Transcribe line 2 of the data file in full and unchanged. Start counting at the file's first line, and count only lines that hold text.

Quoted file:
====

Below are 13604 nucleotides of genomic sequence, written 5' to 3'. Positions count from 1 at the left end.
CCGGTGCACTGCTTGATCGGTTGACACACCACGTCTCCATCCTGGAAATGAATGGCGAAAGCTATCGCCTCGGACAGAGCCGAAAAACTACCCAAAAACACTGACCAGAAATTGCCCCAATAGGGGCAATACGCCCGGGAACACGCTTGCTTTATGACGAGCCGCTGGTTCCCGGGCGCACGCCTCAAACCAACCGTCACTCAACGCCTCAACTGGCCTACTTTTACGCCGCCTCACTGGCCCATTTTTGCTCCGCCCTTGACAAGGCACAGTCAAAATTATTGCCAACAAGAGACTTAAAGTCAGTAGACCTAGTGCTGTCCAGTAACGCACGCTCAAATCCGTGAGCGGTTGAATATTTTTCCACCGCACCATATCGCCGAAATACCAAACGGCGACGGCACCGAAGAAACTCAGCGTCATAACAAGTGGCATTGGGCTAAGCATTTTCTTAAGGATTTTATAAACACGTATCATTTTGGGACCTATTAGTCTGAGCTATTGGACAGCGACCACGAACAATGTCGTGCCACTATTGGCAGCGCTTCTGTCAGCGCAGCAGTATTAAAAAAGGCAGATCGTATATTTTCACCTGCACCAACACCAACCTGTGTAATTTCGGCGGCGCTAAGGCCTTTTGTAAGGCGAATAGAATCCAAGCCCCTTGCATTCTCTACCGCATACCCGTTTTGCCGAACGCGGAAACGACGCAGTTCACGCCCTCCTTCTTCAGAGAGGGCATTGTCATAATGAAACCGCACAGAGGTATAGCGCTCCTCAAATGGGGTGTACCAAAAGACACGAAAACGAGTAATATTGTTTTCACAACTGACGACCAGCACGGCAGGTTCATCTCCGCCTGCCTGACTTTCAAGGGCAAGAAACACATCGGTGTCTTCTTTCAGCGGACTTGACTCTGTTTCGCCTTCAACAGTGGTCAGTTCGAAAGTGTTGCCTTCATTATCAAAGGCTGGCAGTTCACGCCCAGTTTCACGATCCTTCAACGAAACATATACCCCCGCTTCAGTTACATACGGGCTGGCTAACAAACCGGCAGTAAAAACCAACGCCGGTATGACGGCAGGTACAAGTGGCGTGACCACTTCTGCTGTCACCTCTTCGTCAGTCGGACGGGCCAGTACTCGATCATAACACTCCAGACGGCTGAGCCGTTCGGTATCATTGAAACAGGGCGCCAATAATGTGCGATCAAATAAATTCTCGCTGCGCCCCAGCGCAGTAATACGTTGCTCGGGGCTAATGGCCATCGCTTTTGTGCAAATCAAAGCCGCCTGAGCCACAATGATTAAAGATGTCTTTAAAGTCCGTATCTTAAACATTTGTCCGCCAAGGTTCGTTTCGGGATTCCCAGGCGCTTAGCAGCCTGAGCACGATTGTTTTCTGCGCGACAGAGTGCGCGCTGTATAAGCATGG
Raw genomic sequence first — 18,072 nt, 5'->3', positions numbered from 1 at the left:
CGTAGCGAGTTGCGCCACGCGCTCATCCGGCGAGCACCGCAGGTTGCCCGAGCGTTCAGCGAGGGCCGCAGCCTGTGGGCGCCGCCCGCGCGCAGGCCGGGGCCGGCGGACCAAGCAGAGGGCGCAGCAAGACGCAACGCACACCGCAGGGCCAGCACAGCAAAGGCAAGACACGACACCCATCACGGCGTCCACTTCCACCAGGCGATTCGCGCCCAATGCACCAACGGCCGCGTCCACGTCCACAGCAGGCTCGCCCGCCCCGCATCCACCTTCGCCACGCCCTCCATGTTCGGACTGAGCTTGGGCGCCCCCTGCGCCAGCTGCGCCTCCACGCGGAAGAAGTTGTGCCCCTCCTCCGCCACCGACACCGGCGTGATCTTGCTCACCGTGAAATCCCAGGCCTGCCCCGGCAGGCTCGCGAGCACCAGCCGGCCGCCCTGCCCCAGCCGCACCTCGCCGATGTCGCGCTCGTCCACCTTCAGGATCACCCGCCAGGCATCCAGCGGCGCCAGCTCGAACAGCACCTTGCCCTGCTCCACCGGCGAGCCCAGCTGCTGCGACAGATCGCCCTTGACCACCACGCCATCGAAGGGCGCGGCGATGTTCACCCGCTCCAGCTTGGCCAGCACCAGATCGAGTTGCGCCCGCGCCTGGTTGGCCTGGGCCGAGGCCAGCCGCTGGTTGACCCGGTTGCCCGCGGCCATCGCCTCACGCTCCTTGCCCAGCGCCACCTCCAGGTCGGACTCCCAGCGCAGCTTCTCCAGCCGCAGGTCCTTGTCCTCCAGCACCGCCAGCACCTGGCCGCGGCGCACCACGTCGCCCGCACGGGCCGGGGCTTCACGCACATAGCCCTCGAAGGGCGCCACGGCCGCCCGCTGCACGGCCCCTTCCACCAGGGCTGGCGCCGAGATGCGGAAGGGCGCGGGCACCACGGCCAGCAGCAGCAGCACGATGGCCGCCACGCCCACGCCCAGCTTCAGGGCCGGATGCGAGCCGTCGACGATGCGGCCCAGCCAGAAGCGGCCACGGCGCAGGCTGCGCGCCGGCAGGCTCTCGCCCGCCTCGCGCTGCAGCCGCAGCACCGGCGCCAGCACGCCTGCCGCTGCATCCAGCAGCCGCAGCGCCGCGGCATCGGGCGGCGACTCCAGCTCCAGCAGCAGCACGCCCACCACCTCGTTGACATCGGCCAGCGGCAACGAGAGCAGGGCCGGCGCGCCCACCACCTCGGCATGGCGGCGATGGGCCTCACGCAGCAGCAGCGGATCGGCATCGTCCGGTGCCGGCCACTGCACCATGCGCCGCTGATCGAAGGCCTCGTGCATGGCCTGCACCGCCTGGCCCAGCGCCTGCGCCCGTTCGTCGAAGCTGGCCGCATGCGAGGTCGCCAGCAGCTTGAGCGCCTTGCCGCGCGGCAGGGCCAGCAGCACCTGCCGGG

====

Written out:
CCGGTGCACTGCTTGATCGGTTGACACACCACGTCTCCATCCTGGAAATGAATGGCGAAAGCTATCGCCTCGGACAGAGCCGAAAAACTACCCAAAAACACTGACCAGAAATTGCCCCAATAGGGGCAATACGCCCGGGAACACGCTTGCTTTATGACGAGCCGCTGGTTCCCGGGCGCACGCCTCAAACCAACCGTCACTCAACGCCTCAACTGGCCTACTTTTACGCCGCCTCACTGGCCCATTTTTGCTCCGCCCTTGACAAGGCACAGTCAAAATTATTGCCAACAAGAGACTTAAAGTCAGTAGACCTAGTGCTGTCCAGTAACGCACGCTCAAATCCGTGAGCGGTTGAATATTTTTCCACCGCACCATATCGCCGAAATACCAAACGGCGACGGCACCGAAGAAACTCAGCGTCATAACAAGTGGCATTGGGCTAAGCATTTTCTTAAGGATTTTATAAACACGTATCATTTTGGGACCTATTAGTCTGAGCTATTGGACAGCGACCACGAACAATGTCGTGCCACTATTGGCAGCGCTTCTGTCAGCGCAGCAGTATTAAAAAAGGCAGATCGTATATTTTCACCTGCACCAACACCAACCTGTGTAATTTCGGCGGCGCTAAGGCCTTTTGTAAGGCGAATAGAATCCAAGCCCCTTGCATTCTCTACCGCATACCCGTTTTGCCGAACGCGGAAACGACGCAGTTCACGCCCTCCTTCTTCAGAGAGGGCATTGTCATAATGAAACCGCACAGAGGTATAGCGCTCCTCAAATGGGGTGTACCAAAAGACACGAAAACGAGTAATATTGTTTTCACAACTGACGACCAGCACGGCAGGTTCATCTCCGCCTGCCTGACTTTCAAGGGCAAGAAACACATCGGTGTCTTCTTTCAGCGGACTTGACTCTGTTTCGCCTTCAACAGTGGTCAGTTCGAAAGTGTTGCCTTCATTATCAAAGGCTGGCAGTTCACGCCCAGTTTCACGATCCTTCAACGAAACATATACCCCCGCTTCAGTTACATACGGGCTGGCTAACAAACCGGCAGTAAAAACCAACGCCGGTATGACGGCAGGTACAAGTGGCGTGACCACTTCTGCTGTCACCTCTTCGTCAGTCGGACGGGCCAGTACTCGATCATAACACTCCAGACGGCTGAGCCGTTCGGTATCATTGAAACAGGGCGCCAATAATGTGCGATCAAATAAATTCTCGCTGCGCCCCAGCGCAGTAATACGTTGCTCGGGGCTAATGGCCATCGCTTTTGTGCAAATCAAAGCCGCCTGAGCCACAATGATTAAAGATGTCTTTAAAGTCCGTATCTTAAACATTTGTCCGCCAAGGTTCGTTTCGGGATTCCCAGGCGCTTAGCAGCCTGAGCACGATTGTTTTCTGCGCGACAGAGTGCGCGCTGTATAAGCATGG